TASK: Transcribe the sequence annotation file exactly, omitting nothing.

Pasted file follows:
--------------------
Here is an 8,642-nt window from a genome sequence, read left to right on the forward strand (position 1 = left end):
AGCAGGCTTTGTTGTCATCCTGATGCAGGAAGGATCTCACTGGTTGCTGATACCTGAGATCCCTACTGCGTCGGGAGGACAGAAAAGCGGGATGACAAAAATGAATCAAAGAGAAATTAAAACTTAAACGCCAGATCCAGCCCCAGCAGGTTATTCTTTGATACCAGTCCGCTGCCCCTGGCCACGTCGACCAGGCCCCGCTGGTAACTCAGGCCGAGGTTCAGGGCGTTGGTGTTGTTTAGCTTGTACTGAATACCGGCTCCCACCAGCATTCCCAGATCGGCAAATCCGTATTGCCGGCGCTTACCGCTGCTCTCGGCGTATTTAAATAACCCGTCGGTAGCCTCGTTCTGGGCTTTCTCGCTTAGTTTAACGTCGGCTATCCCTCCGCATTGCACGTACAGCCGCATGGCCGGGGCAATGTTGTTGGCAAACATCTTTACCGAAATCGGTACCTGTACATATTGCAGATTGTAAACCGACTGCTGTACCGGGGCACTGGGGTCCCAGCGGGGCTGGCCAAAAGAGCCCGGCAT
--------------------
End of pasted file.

Here is an 8,642-nt window from a genome sequence, read left to right on the forward strand (position 1 = left end):
AGCAGGCTTTGTTGTCATCCTGATGCAGGAAGGATCTCACTGGTTGCTGATACCTGAGATCCCTACTGCGTCGGGAGGACAGAAAAGCGGGATGACAAAAATGAATCAAAGAGAAATTAAAACTTAAACGCCAGATCCAGCCCCAGCAGGTTATTCTTTGATACCAGTCCGCTGCCCCTGGCCACGTCGACCAGGCCCCGCTGGTAACTCAGGCCGAGGTTCAGGGCGTTGGTGTTGTTTAGCTTGTACTGAATACCGGCTCCCACCAGCATTCCCAGATCGGCAAATCCGTATTGCCGGCGCTTACCGCTGCTCTCGGCGTATTTAAATAACCCGTCGGTAGCCTCGTTCTGGGCTTTCTCGCTTAGTTTAACGTCGGCTATCCCTCCGCATTGCACGTACAGCCGCATGGCCGGGGCAATGTTGTTGGCAAACATCTTTACCGAAATCGGTACCTGTACATATTGCAGATTGTAAACCGACTGCTGTACCGGGGCACTGGGGTCCCAGCGGGGCTGGCCAAAAGAGCCCGGCAT